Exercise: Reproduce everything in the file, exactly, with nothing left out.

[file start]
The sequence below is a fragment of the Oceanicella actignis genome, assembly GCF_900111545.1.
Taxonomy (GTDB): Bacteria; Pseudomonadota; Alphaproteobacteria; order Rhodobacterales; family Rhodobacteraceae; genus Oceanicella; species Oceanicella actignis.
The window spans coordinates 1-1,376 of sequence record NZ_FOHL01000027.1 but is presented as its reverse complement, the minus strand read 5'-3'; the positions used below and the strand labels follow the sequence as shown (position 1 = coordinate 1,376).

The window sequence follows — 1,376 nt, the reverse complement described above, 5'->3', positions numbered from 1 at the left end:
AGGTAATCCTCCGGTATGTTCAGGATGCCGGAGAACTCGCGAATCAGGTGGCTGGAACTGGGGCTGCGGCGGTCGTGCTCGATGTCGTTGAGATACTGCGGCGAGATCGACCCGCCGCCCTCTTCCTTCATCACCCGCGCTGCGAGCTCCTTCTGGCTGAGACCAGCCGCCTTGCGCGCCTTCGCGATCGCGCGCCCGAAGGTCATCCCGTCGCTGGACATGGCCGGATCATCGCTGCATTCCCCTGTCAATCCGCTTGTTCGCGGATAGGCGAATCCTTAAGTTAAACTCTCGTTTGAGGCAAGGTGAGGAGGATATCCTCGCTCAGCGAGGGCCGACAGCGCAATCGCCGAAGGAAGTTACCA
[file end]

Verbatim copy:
The sequence below is a fragment of the Oceanicella actignis genome, assembly GCF_900111545.1.
Taxonomy (GTDB): Bacteria; Pseudomonadota; Alphaproteobacteria; order Rhodobacterales; family Rhodobacteraceae; genus Oceanicella; species Oceanicella actignis.
The window spans coordinates 1-1,376 of sequence record NZ_FOHL01000027.1 but is presented as its reverse complement, the minus strand read 5'-3'; the positions used below and the strand labels follow the sequence as shown (position 1 = coordinate 1,376).

The window sequence follows — 1,376 nt, the reverse complement described above, 5'->3', positions numbered from 1 at the left end:
AGGTAATCCTCCGGTATGTTCAGGATGCCGGAGAACTCGCGAATCAGGTGGCTGGAACTGGGGCTGCGGCGGTCGTGCTCGATGTCGTTGAGATACTGCGGCGAGATCGACCCGCCGCCCTCTTCCTTCATCACCCGCGCTGCGAGCTCCTTCTGGCTGAGACCAGCCGCCTTGCGCGCCTTCGCGATCGCGCGCCCGAAGGTCATCCCGTCGCTGGACATGGCCGGATCATCGCTGCATTCCCCTGTCAATCCGCTTGTTCGCGGATAGGCGAATCCTTAAGTTAAACTCTCGTTTGAGGCAAGGTGAGGAGGATATCCTCGCTCAGCGAGGGCCGACAGCGCAATCGCCGAAGGAAGTTACCA